Ahhhh..... Now I feel better. Despite my earlier post on the obligatory nature of photographing flowers I really do enjoy them as subjects. They will sit there with a dumb look on their face until you are done. Don't have to ask them to smile or get their attention by jumping up and down. They were blowing around a little bit which made a bit of a challenge but I persevered and got a few I liked. I was on a photo expedition with one of my daughters, she was using my DA 35mm f2.4 and I wanted to match the focal length. Just had a thought... would she be "Some Gal With a Camera"? Hmmmmm.... will have to ask her
On a technical note, these were taken wide open at f3.5 using my K5 and a Pentax SMC 35mm f3.5, what I call my "Poor Man's Limited". Pentax makes a fabulous line of small (tiny really) lenses that they label as "Limited" they are pricey but worth it. Seeing as I cannot afford them, this old manual focus lens that is quite small works just fine in their place as far as I am concerned. I think the bokeh is even pretty nice for a lens that is only f3.5 at it's widest end.
This is the spire of the Jordan River Temple, these flowers were on the grounds of the temple and I could not go there without taking at least a couple shots of the temple too. This was taken at f11 or 16 trying to get ultimate depth of field.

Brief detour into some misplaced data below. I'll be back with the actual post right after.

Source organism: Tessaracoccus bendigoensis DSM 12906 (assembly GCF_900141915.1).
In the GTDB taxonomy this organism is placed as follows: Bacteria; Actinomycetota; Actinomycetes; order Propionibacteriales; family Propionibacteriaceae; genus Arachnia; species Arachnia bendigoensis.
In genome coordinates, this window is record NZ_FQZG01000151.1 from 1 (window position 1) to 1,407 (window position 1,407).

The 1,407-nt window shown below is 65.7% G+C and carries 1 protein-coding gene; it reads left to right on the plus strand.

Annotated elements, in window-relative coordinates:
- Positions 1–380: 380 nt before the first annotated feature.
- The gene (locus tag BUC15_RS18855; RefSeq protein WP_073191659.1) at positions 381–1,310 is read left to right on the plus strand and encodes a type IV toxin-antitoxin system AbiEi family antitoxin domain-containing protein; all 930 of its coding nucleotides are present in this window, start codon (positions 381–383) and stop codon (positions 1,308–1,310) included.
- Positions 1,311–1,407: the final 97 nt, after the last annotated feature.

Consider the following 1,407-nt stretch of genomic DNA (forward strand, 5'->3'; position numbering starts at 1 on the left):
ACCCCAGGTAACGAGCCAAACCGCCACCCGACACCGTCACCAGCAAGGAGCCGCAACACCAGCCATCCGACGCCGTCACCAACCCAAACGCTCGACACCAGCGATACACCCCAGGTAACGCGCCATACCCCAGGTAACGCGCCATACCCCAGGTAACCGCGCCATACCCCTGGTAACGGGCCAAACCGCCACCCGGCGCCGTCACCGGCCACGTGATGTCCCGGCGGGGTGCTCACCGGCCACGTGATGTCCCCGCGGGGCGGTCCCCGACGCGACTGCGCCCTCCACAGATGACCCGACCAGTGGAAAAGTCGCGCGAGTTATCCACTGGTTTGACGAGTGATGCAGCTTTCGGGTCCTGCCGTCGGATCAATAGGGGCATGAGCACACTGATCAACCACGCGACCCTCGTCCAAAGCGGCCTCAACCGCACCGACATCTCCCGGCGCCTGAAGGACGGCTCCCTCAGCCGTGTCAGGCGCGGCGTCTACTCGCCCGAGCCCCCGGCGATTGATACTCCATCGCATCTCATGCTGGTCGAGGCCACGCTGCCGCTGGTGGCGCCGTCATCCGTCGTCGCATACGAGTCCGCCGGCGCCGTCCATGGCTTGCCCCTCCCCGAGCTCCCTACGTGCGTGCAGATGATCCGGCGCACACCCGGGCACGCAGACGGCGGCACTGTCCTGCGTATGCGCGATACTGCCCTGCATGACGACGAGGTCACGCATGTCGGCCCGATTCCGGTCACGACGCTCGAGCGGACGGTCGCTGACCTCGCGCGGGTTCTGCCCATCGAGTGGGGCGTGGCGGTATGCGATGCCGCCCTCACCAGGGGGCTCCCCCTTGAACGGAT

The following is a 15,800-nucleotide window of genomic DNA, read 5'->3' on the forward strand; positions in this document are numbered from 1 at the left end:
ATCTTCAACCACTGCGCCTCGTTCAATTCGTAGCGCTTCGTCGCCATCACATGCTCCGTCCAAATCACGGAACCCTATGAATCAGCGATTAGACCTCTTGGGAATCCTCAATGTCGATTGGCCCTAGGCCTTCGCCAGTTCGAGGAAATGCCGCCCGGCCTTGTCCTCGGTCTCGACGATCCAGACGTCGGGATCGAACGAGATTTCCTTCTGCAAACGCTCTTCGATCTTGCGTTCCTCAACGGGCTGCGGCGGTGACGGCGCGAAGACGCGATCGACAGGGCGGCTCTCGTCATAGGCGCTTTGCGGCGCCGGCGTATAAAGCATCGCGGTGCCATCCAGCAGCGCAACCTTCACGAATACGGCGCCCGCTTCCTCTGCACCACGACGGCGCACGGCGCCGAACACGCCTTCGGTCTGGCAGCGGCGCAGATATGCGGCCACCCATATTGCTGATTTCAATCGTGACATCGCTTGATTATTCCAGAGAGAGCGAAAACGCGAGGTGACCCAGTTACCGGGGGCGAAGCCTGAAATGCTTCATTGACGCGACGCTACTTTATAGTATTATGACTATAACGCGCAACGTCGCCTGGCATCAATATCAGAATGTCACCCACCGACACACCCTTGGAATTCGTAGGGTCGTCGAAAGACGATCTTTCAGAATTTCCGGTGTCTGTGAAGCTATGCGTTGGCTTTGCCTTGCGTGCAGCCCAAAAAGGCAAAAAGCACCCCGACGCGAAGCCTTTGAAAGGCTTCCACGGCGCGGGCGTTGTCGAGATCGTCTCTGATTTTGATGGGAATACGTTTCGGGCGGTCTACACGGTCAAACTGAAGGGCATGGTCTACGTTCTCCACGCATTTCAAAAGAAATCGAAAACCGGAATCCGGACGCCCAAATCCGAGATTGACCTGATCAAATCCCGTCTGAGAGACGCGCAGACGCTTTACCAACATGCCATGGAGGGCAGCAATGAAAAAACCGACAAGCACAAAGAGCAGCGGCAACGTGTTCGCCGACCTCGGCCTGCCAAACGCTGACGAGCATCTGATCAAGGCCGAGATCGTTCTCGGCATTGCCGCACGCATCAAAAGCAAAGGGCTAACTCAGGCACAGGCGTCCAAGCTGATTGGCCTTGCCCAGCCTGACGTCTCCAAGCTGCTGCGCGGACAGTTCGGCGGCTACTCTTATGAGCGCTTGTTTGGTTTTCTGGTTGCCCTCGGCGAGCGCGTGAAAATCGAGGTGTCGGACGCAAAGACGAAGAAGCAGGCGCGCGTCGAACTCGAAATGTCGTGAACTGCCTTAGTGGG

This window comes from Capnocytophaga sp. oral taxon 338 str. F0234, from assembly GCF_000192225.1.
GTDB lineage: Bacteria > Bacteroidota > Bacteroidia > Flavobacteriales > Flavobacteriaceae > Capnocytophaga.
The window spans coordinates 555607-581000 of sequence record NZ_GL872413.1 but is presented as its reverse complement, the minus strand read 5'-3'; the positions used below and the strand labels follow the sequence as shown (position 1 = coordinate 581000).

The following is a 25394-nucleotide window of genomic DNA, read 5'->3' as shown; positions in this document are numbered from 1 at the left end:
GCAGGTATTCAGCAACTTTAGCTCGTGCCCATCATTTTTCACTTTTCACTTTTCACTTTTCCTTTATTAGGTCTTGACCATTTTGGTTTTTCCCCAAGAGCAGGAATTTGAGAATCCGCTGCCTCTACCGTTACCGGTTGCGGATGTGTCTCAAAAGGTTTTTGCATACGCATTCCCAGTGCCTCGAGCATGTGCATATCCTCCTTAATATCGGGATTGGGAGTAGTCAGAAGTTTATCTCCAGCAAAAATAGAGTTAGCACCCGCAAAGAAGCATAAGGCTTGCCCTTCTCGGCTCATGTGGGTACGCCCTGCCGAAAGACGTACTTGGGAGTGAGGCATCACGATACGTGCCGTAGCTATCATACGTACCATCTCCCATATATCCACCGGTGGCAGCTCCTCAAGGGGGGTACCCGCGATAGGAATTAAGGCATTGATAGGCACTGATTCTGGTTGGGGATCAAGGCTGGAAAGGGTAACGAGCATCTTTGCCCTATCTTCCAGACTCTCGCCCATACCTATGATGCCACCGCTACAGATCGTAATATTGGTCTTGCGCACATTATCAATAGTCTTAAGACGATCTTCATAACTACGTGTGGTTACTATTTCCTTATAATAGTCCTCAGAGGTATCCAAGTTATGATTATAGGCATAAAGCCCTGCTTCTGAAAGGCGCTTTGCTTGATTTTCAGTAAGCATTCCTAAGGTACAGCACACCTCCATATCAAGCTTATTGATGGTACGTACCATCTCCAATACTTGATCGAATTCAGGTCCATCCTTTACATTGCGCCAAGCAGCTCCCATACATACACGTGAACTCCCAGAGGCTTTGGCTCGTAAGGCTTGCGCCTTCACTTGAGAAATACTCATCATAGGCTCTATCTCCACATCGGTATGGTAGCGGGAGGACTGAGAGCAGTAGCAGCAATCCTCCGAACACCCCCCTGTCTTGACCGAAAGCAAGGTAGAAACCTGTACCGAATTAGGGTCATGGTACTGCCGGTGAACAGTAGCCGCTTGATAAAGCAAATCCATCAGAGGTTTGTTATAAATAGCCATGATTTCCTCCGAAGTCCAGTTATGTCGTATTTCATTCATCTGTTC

These last few shots were taken because I liked what the background looked like as much as the in focus stuff. By the way, the out of focus areas of a photo are the areas where a photographer is concerned with bokeh. Bokeh refers to the quality or pleasing character of said blur. It can be used effectively with "Fast" lenses, such as lenses that have a maximum aperture of f1.4 or even f1.2. Slower lenses can also have that ability to isolate a subject and blur the back and foreground but you typically have to resort to getting REALLY close to the subject.
In this shot I deliberately put the only in focus things on the very bottom and stopped down to f5.6... I think... allowing the color of the flowers to drift off into a pastel sea that has form but not sharpness. I really REALLY liked how it ended up looking, especially when you can see it on a full screen.
The backlit petals drew me in to these, I don't know that the composition is the best but it makes a pleasing wallpaper on my computer monitor.